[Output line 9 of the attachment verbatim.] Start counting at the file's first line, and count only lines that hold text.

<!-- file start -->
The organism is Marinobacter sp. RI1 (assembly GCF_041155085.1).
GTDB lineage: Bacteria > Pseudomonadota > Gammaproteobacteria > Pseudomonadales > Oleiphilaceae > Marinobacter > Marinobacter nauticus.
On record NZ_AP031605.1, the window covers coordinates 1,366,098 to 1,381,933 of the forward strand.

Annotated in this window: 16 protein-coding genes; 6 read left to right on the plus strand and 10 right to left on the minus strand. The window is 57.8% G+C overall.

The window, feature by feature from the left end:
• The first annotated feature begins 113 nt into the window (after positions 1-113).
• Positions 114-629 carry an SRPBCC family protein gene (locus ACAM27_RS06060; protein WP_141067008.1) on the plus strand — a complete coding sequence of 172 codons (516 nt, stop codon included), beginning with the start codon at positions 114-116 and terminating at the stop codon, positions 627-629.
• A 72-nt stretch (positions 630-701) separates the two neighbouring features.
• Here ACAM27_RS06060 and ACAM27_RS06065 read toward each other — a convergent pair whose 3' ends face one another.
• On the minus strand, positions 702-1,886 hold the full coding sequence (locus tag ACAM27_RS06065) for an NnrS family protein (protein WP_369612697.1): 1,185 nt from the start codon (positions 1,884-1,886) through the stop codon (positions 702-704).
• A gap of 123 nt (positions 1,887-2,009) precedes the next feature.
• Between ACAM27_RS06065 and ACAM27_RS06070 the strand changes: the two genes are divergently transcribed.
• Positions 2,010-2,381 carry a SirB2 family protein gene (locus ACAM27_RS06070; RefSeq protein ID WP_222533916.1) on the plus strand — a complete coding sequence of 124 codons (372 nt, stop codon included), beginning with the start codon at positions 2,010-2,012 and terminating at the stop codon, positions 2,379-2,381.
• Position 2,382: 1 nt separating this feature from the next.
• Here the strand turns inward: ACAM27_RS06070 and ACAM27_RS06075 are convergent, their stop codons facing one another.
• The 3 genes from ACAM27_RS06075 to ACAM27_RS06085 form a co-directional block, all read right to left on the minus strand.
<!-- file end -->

• Here ACAM27_RS06060 and ACAM27_RS06065 read toward each other — a convergent pair whose 3' ends face one another.